The progress Ross has made in a short period of time since is remarkable and after his 90-pitch outing on Thursday afternoon against the Diamondbacks, the 23-year-old looks and feels ready for the playoffs, and not just to pitch in relief, either.

"I'm hoping I get the opportunity to start, but that's up to them," Ross said. "But I'll take any opportunity I get to pitch and go out there and compete. I just want to help the team in any way I can."

Ross wasn't great on Thursday in his third start back from the disabled list. He only made it four innings, as his pitch count soared early. But in giving up just one run, he's now pitched 9 2/3 innings in three games back. During that stretch he's allowed three runs and struck out 14.

[RELATED: Wilson Ramos hopes to be back with Nationals]

It has been a process of baby steps for the Nats starter, a slow progression back from right shoulder inflammation, an injury rehab that featured a setback in late July. Now, though, he is essentially back to normal, just in time for the NL Division Series which begins next week.

"I feel good. I felt really good today. I felt really good last start. I guess it's just a point of executing pitches," he said. "There's no doubt in my mind really on whether I can go out and compete."

Baker mentioned that Ross could pitch in releif early in the NLDS against the Dodgers. That could keep him available for a start later on, if it's kept short like a normal bullpen session.

But one has to wonder if Ross has improved his case enough to pitch Game 3 of that series, given Gio Gonzalez' recent struggles. The lefty has allowed 19 earned runs in his last 23 innings going back five starts.

Regardless, Ross has certainly come a long way in just three MLB outings.

"He looks ready," second baseman Wilmer Difo said through an interpreter.

With all the negative injury news the Nationals have received in recent days, between Wilson Ramos' season-ending injury and Strasburg essentially ruled out for the NLDS, having Ross fully back in the mix is a nice change of fortune for the NL East champs.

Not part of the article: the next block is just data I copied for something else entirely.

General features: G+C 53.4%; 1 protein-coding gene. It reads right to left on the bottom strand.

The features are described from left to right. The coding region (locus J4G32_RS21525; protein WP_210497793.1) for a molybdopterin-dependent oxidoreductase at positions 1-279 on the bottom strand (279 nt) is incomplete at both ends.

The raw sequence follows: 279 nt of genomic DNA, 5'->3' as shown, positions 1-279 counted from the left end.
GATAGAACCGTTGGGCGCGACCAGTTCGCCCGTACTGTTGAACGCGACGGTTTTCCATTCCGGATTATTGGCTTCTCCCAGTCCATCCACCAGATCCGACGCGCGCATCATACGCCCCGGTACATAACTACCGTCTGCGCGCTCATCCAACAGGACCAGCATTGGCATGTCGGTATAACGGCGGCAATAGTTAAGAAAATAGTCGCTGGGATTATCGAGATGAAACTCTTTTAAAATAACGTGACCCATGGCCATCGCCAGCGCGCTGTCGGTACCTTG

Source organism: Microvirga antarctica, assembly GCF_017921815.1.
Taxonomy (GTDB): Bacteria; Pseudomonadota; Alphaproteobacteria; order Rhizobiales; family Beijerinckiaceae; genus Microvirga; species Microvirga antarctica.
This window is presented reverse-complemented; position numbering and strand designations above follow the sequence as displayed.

[RELATED: Matt Belisle sounds like safe bet for Nats playoff roster]

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Wilson Ramos knows his knee injury could mean the end of Nationals' tenure

Wilson Ramos knows his knee injury could mean the end of Nationals' tenure

Wilson Ramos won't be on the field for the Washington Nationals when the team takes on the Los Angeles Dodgers in the N.L. Divisional Series next week.

The 2016 N.L. All-Star catcher will undergo surgery to repair the ACL he tore in his right knee on Monday night against the Diamondbacks

Ramos has been arguably the Nationals' most constant offensive threat this season, and had positioned himself as the team's backstop for the foreseeable future.

But the injury changed everything.

Not just because the surgery and rehab will stretch well into Spring Training, but because the 29-year-old Ramos will become a free agent at the end of the season. On top of that, a second ACL injury (He tore it in 2012 as well) means that taking the field everyday as a catcher may not be a viable option for him much longer.

"Unfortunately, this injury happened so close to the end and it may affect whether I’m able to stay with a National League team or not," Ramos told reporters prior to the Nationals' 5-3 win over the Diamondbacks on Thursday afternoon.

"But if it’s up to me, I definitely would like to keep playing for the Nationals and play as long as I can."

Ramos is a solid defensive catcher, but his biggest strength is at the plate. Being able to be a part of a lineup everyday is where he is most valuable, and that may mean playing in the American League, where he can serve as the designated hitter and fill in as catcher.

But this doesn't mean Ramos is done as a member of the Nationals, just that he's aware his time could be coming to an end.